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The Point of No Return, this week’s episode title, refers to the point that’s THE point where there’s no turning back, where the decisions you make and the actions you take are irreversible. For the most part, this episode leaves the point of no return in each storyline mysterious, though it’s clear that life altering decisions are being made and confrontations are coming. For Harvey, the passenger of the week with a death wish, the point seems obvious, but is it? Was he doomed when he started telling stories in O’Ryan’s Tavern, or did he doom himself by overthinking the pattern?

We’re given very little information about Harvey, so we don’t know if he was getting callings that put the ideas of angels or death into his head. We don’t know what he ignored and what he followed. All we know for sure is that he gave up, in a way that he couldn’t turn back from.

This episode, each character commits to a course of action that could lead to a disaster or could help. Cal returns to school, where his friends are 5 years ahead of him and everyone else thinks of him as the 828 kid. He’s grateful to get some normalcy back in his life, but remains aware that it could all disappear in a moment when the experiments start again.

Grace and Ben return to their pre-828 routine of Friday night date nights, while Jared and Lourdes decide to stick to their plans to start a family. But both marriages are weakened by lies and deceptions. Jared and Ben each have a connection with someone other than their wives, and they both have ongoing involvements in the 828 case that they haven’t mentioned to them.

Michaela receives a verbal calling that’s as vague as the previous callings, but this one doesn’t clarify itself by the end of the episode. It comes with another angel reference and several deaths, leading her to question everything she thought she knew about the callings. They’ve been her lifeline since she returned home, and now she’s seeing their dark side. But she can’t ignore them and she doesn’t know who her latest calling is referring to. (I think it’s Cal.)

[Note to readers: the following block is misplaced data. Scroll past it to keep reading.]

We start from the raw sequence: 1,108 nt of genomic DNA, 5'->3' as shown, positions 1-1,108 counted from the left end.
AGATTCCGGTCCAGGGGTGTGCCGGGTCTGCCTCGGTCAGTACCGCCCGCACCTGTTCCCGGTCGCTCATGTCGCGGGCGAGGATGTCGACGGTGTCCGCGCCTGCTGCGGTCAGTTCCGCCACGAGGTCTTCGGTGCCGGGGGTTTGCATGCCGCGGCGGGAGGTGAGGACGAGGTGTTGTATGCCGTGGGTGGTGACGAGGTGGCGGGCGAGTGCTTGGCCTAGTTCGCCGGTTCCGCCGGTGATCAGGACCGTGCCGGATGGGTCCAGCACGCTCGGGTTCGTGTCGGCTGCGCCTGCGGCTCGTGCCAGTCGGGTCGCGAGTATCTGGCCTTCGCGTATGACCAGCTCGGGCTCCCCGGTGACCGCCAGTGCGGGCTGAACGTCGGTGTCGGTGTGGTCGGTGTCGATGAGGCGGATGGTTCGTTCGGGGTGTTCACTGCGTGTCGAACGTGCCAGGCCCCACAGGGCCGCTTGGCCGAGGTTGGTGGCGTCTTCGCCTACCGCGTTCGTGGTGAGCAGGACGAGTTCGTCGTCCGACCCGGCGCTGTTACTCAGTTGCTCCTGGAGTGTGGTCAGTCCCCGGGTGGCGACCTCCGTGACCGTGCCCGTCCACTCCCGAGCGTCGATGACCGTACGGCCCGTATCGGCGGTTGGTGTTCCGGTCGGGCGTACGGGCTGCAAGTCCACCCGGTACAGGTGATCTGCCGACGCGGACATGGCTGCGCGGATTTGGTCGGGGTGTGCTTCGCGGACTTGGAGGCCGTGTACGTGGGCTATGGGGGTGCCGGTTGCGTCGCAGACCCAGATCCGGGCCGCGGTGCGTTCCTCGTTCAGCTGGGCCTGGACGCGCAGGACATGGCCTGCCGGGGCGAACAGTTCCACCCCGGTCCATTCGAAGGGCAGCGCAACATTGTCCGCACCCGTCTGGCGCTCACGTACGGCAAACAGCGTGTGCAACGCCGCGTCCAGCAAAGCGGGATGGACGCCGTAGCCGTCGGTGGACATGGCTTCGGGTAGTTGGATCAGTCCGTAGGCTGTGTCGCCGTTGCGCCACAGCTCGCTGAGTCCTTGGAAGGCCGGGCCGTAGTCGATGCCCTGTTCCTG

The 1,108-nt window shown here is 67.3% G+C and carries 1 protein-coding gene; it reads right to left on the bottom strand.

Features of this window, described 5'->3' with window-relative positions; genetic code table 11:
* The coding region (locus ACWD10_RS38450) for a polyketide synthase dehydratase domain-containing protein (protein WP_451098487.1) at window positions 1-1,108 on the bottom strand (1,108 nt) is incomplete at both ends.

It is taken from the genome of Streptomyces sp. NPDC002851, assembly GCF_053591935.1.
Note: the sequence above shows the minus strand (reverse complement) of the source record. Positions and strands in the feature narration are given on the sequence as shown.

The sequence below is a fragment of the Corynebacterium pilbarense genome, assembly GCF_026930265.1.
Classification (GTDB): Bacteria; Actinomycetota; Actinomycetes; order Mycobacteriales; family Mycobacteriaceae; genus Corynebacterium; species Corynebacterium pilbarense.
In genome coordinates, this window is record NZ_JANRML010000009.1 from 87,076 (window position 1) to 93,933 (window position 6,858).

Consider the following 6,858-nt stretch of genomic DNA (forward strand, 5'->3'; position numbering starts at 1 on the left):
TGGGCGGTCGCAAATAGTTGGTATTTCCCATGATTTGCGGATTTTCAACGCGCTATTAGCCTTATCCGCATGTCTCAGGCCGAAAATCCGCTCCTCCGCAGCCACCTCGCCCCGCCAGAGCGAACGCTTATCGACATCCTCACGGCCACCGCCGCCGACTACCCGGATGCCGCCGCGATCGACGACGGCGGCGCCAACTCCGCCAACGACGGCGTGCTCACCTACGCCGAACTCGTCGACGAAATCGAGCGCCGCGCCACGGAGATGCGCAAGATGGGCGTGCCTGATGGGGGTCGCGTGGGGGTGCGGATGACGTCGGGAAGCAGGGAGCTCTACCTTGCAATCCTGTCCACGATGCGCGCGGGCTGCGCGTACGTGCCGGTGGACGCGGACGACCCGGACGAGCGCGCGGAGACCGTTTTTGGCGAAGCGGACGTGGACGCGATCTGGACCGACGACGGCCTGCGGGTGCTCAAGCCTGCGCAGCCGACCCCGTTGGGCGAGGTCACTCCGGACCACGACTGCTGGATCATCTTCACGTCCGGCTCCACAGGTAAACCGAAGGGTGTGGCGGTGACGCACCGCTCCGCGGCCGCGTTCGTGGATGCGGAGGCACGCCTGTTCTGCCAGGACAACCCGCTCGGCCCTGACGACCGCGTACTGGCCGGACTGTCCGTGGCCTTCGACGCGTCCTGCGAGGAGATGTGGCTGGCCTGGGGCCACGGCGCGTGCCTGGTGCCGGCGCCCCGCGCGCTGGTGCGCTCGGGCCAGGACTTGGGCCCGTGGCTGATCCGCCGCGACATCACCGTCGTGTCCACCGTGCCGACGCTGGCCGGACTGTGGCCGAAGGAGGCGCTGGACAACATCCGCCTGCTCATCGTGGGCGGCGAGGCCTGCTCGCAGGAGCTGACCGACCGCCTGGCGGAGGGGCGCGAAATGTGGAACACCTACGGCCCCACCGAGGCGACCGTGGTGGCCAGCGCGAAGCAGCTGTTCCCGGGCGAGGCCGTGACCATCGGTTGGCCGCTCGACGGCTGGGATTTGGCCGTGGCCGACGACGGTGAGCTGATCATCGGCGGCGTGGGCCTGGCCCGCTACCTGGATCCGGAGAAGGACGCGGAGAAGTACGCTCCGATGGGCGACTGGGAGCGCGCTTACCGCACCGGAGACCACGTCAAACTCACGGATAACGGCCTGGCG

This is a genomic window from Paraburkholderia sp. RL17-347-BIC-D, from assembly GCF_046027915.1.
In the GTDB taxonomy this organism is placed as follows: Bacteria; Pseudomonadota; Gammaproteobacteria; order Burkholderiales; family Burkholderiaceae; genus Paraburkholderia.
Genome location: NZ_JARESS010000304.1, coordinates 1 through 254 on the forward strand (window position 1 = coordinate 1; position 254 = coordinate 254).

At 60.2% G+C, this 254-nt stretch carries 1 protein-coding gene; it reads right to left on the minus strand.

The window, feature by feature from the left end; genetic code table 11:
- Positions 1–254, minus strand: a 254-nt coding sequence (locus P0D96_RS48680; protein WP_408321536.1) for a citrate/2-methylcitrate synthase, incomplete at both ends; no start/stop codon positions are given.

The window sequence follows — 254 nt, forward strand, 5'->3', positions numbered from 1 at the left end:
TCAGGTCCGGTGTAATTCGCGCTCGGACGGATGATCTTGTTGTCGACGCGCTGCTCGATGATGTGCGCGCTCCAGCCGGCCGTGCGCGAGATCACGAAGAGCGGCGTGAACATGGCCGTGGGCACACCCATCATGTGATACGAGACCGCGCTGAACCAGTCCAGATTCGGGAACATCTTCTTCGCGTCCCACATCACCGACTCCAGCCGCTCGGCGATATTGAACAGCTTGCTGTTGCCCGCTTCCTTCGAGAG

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Manifest Season 1 Episode 7: S.N.A.F.U. Recap

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Episode 7 of Manifest continues the exploration of faith vs skepticism that we examined in episode 6. After Michaela’s calling leads her to stop the recipient of Evie’s donated heart from ruining his life, she becomes more certain than ever that the messages are good and she should continue following them.

But Ben continues to watch Cal struggle with his deepening involvement with and knowledge of the other passengers and the investigation. Cal’s life is in danger because of his callings, and Ben is unable to help him. It’s much more difficult for Ben to take the same leap of faith that Michaela now finds easy. Even worse, Michaela doesn’t seem to quite understand Ben’s difficulty.

The callings appear to be changing and manifesting in new ways. Are we going to be focussing more intensely on an alternate definition of the show’s title soon, as more than just the flight’s manifest (secure list of passengers, cargo and crew)? Are we waiting for Cal to manifest something in particular, for the passengers as a group to manifest a new ability, or for something entirely new and unexpected to manifest as a result of Flight 828? The calings and Cal’s abilities have been there all along, but Dr Clarke and Marko bring in new elements with larger implications.

Just don’t tell me that aliens laid eggs inside them, and the fetuses are creating the callings. And especially don’t tell me that it was all USD’s idea.

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Manifest Season 1 Episode 6: Off Radar Recap

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In Off Radar, we watch as the connections between the main characters on Manifest are either deepened or further strained. Everything is connected, but not all connections are going to remain strong forever. If the callings are tests, then they are, in part, a test of which connections the passengers are willing to risk losing, and which they’ll fight to keep.

In real life, radar uses reflected radio waves, broadcast over the air, to determine the speed and position of a targeted object. In Off Radar, Cal is the receiver, as he has been before in other ways. He’s receiving emotional, physical and mental information from one of the other passengers, a Bulgarian man named Marko. At the same time, Cal becomes gravely ill. It’s up to Ben, Michaela and Saanvi to interpret Cal’s symptoms and newfound ability to speak Bulgarian, determine if this is a calling, and what the calling wants.

It turns out Marko and ten other passengers have gone missing since the passengers were released by the Feds. Ben uses his data analyst skills to determine where they might be, then Michaela and Jared follow-up on the ground. This brings Michaela and Jared to a turning point in their relationship, when Jared demands that Michaela finally tell him the truth about the callings.